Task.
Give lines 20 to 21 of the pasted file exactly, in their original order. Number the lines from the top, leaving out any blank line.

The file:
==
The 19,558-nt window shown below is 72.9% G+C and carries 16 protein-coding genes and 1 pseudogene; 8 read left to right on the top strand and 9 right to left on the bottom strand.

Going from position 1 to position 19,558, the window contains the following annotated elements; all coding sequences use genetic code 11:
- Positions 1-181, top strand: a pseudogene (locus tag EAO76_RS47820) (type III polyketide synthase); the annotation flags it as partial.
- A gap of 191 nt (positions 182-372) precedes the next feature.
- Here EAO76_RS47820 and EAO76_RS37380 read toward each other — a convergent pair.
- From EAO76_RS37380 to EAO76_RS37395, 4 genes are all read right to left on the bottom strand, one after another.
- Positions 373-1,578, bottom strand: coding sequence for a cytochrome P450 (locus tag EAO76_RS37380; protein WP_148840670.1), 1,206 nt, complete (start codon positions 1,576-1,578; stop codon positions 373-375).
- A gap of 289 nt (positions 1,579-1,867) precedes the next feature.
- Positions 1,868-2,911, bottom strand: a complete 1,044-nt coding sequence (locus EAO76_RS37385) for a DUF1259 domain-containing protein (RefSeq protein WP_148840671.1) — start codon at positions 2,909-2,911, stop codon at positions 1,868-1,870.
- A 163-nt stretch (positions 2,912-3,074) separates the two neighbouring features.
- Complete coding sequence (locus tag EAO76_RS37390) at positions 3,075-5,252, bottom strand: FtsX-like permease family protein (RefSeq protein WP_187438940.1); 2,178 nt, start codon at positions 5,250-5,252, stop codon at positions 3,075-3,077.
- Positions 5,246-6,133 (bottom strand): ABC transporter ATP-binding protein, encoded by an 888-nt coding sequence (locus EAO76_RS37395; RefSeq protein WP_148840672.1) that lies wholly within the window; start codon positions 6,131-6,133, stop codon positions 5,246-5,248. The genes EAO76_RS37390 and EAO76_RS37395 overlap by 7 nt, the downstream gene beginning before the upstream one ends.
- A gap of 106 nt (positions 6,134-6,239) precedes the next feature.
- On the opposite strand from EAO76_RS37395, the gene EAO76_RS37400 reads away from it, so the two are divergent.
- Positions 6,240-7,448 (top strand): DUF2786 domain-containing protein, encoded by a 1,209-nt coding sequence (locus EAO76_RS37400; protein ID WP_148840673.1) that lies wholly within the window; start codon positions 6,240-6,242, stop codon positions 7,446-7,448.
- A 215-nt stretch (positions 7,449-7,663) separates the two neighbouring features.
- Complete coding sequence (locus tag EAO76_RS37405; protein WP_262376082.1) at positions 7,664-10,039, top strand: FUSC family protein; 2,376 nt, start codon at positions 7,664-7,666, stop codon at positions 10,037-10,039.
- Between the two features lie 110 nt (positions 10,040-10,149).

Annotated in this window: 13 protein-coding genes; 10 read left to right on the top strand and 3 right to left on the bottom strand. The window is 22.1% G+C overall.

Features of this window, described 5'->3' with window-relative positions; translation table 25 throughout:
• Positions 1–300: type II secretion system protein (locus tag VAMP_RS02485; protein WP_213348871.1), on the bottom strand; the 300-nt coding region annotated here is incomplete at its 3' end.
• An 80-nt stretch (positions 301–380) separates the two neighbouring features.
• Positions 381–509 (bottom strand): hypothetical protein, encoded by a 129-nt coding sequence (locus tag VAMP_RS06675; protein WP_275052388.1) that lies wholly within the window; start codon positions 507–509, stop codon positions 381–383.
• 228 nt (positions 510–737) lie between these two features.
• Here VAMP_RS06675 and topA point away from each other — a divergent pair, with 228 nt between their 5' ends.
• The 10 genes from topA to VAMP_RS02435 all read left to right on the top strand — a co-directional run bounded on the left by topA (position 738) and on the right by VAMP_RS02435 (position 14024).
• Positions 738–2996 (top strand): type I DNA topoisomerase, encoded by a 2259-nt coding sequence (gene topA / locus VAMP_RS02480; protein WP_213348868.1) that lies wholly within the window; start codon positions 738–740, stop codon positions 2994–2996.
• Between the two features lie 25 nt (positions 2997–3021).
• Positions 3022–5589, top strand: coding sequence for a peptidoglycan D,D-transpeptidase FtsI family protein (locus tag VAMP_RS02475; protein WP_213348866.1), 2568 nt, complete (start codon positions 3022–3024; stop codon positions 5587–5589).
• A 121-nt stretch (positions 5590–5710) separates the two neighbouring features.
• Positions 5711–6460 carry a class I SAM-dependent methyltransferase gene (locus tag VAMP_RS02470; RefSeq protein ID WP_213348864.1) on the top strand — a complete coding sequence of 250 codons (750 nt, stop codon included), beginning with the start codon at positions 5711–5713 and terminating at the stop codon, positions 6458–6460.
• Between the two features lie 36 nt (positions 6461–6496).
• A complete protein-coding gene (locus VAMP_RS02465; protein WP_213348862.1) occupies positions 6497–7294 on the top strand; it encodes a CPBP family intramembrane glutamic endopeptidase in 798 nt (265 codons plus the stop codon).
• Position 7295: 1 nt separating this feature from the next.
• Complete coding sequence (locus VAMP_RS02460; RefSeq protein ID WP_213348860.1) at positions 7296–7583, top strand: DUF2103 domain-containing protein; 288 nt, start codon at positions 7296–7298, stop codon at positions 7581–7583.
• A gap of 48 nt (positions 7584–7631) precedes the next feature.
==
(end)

Features of this window, described 5'->3' with window-relative positions; translation table 25 throughout:
• Positions 1–300: type II secretion system protein (locus tag VAMP_RS02485; protein WP_213348871.1), on the bottom strand; the 300-nt coding region annotated here is incomplete at its 3' end.